Lost in the midst of the Super Smash Bros. Ultimate hype, Asmodee released the first of their digital board games to the Nintendo eShop. While I have not played Carcassonne on the Nintendo Switch, the physical board game is one of my faves, and the iOS port is stellar. I’m confident that the core gameplay is intact.
However, there’s one feature that is missing from this game that makes its purchase unjustifiable for me: online play. It also looks like the rest of the games in this series so far are also lacking online play. Without it, I’m probably not going to buy any of them, even if these are great renditions of great board games. Especially at the price they’re currently being sold for.
This is especially head-scratching, as you could play Carcassonne online on the Xbox 360 a decade ago. Its exclusion here is simply baffling. Until we get online play in here, I don’t see any reason to buy these versions over the physical board games or the much-cheaper-and-probably-just-as-good mobile ports.
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Dungeons & Dragons is one of the most influential games of all-time. It’s also one of the most intimidating. The game features a ton of rules and requires a group of players to have at least one that’s designated as Dungeon Master, which is a very difficult role to fill. To this day, I’ve never played actual D&D before and I’m not sure if I ever will.
With that said, that doesn’t mean I’ve been deprived of the dungeon crawling experience. D&D might be the original, though its core concepts have been streamlined, simplified, or just straight-up copied a countless number of times. This Board Game Night Playlist features dungeon raiding games that are fine-tuned for casual players to get their fix. Now let’s gear up and head into this introductory dungeon crawl playlist!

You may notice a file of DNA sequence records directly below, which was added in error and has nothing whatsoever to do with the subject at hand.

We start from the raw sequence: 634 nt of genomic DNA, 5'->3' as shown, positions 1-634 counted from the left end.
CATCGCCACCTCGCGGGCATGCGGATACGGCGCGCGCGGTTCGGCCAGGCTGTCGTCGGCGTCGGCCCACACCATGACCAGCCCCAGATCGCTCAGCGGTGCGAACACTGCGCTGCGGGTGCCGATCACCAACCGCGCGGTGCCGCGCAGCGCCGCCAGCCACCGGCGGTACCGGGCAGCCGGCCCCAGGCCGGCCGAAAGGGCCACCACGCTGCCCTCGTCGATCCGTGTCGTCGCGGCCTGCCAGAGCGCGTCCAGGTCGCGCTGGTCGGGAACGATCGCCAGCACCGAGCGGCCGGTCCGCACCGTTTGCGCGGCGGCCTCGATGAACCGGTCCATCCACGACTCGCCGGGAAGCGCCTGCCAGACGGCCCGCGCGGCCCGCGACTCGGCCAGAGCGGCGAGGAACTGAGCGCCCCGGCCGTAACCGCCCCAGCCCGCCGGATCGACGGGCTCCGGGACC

Steve Jackson’s dungeon crawler has been a staple in the tabletop gaming space for over a decade. At this point, you can buy Munchkin pretty much anywhere along with a countless number of expansions, spin-offs, booster packs and accessories. When I got into the designer board and card games a few years ago, this was one of the first games I played. Does Munchkin stand the test of time?
As a tabletop newbie with a lifetime of video game experience, I’ve noticed that shopping for tabletop games is very different from what I’m used to. With video games, they’re widely available at many different stores. Pricing for new titles is the same across all stores. Also, after a certain period of time, prices on games drop dramatically. Over time, I’ve come to learn that shopping for board games is not like that at all.
Back in my day, tabletop gaming wasn’t ‘cool’. They were played by kids, families, and nerds that I thought were far more nerdy than I. At the very least, that’s how I saw it. Even as late as my first experience at Fan Expo in 2010, I went into the tabletop gaming section and passed judgment with extreme prejudice.
What a difference a year makes. After being tricked by my girlfriend to partake in her friend’s Dominion night, I’ve actively partaken in many tabletop gaming nights and am slowly expanding my horizons in the genre. Apparently, I’m late to the party, because I get the sense that this scene has been in the midst of a resurgence for quite some time.